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Keep track of your shared hosting performance

Shared hosting is the most affordable way to have a website on the internet. The upsides are the low price point and that you don’t need to know how to set up and maintain a server of your own. But there is a downside as well: You are sharing a server with potentially hundreds of other websites.

This can often work fine, as long as the websites you are sharing the server with don’t get too much traffic, and don’t use lots of resources. The problem is when one or more of those websites start using more than their fair share of the web server’s resources. This can cause a slow-down for all the websites on that server, including yours.

Common performance culprits

There are a lot of factors that can make the websites on a shared server slow down. Here are some examples:

    • Scripts (for example PHP scripts). Badly coded and possibly buggy scripts can take up large parts of the server resources or in some cases even block all resources while they are executing. For example, it is very common that web developers use the web server as their test environment, and use trial and error to solve bugs.
    • Database performance or connection problems. A script for a website can use up a lot of database connections (if not all) either because of a bug, bad coding or a lot of traffic. This will of course be a problem for other sites trying to use the same database server.
    • High-traffic website on the same server. Either naturally or through the likes of Digg. It’s worth noting that a web server normally has a limited number of simultaneous connections it can handle. This limit is usually shared amongst all sites on the server.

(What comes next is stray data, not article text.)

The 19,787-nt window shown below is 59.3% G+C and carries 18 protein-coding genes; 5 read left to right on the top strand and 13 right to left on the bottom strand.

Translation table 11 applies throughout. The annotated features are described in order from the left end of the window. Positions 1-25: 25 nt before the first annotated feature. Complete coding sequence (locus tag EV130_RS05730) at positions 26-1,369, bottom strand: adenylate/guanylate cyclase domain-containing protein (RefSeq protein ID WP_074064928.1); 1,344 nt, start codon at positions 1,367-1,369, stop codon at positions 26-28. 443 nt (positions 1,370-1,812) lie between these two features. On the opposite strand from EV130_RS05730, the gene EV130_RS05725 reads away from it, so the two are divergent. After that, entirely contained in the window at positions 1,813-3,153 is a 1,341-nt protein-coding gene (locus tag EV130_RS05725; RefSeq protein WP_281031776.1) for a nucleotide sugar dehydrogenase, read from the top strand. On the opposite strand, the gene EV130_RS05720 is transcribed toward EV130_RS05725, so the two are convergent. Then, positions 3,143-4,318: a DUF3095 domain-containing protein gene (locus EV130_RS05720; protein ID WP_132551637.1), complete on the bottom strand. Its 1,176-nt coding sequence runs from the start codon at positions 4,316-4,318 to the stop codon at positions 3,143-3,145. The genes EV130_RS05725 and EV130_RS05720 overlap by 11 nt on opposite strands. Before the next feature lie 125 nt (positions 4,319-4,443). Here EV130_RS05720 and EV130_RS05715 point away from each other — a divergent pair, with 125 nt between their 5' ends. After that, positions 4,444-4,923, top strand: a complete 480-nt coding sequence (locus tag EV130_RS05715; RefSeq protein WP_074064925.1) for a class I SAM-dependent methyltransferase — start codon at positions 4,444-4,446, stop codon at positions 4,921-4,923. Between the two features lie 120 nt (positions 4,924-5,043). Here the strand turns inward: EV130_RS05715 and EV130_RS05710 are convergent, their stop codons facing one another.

• Oversold web server. Too many sites running on the same server will put a lot of strain on the resources, even if they are all “well behaved”.
    • Backups of web servers or databases. Many hosting companies make backups during the night. This can often make databases and web servers non responsive or really slow during that time. Since many outside the US are using US hosting companies, that can mean that these slowdowns are extra inconvenient due to time zone differences, for example occurring early in the day or in the evening.
    • Bandwidth problems during peak hours. Some hosting companies will wait as long as possible with buying more bandwidth when they are growing. This means that due to these growing pains, the websites and all other services of this hosting company (e.g. email) will respond and work slower due to bandwidth limitations during peak hours.

 

Monitor your website’s response time

It’s not enough to just check that the server and network is up (for example by pinging the server). This will only tell you that the server is physically up and the network connection is working. It will not tell you that your website is loading correctly. You need to monitor how quickly your actual website loads (and that it loads at all, of course).

Example of response time graph